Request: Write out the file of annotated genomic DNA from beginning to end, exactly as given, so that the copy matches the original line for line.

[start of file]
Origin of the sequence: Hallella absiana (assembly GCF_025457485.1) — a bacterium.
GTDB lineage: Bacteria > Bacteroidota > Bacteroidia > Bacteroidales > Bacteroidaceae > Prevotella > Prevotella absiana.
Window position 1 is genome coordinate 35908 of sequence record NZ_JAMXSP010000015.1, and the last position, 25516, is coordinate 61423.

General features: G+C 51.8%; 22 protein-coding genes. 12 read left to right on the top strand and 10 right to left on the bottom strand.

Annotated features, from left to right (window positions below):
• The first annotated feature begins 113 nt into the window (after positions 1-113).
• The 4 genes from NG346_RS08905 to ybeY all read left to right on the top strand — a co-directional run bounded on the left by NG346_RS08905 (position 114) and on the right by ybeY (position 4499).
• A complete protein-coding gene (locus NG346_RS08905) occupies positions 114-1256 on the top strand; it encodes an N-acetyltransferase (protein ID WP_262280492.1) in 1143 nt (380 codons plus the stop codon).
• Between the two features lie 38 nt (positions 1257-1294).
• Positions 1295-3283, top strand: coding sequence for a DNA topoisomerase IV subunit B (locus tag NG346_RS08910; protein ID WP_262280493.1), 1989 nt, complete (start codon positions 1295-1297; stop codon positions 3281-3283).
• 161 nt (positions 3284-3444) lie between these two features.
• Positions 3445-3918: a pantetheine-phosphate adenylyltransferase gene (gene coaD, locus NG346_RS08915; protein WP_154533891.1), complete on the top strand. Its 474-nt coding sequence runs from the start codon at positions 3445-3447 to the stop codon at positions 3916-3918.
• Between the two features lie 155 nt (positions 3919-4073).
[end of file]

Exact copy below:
Origin of the sequence: Hallella absiana (assembly GCF_025457485.1) — a bacterium.
GTDB lineage: Bacteria > Bacteroidota > Bacteroidia > Bacteroidales > Bacteroidaceae > Prevotella > Prevotella absiana.
Window position 1 is genome coordinate 35908 of sequence record NZ_JAMXSP010000015.1, and the last position, 25516, is coordinate 61423.

General features: G+C 51.8%; 22 protein-coding genes. 12 read left to right on the top strand and 10 right to left on the bottom strand.

Annotated features, from left to right (window positions below):
• The first annotated feature begins 113 nt into the window (after positions 1-113).
• The 4 genes from NG346_RS08905 to ybeY all read left to right on the top strand — a co-directional run bounded on the left by NG346_RS08905 (position 114) and on the right by ybeY (position 4499).
• A complete protein-coding gene (locus NG346_RS08905) occupies positions 114-1256 on the top strand; it encodes an N-acetyltransferase (protein ID WP_262280492.1) in 1143 nt (380 codons plus the stop codon).
• Between the two features lie 38 nt (positions 1257-1294).
• Positions 1295-3283, top strand: coding sequence for a DNA topoisomerase IV subunit B (locus tag NG346_RS08910; protein ID WP_262280493.1), 1989 nt, complete (start codon positions 1295-1297; stop codon positions 3281-3283).
• 161 nt (positions 3284-3444) lie between these two features.
• Positions 3445-3918: a pantetheine-phosphate adenylyltransferase gene (gene coaD, locus NG346_RS08915; protein WP_154533891.1), complete on the top strand. Its 474-nt coding sequence runs from the start codon at positions 3445-3447 to the stop codon at positions 3916-3918.
• Between the two features lie 155 nt (positions 3919-4073).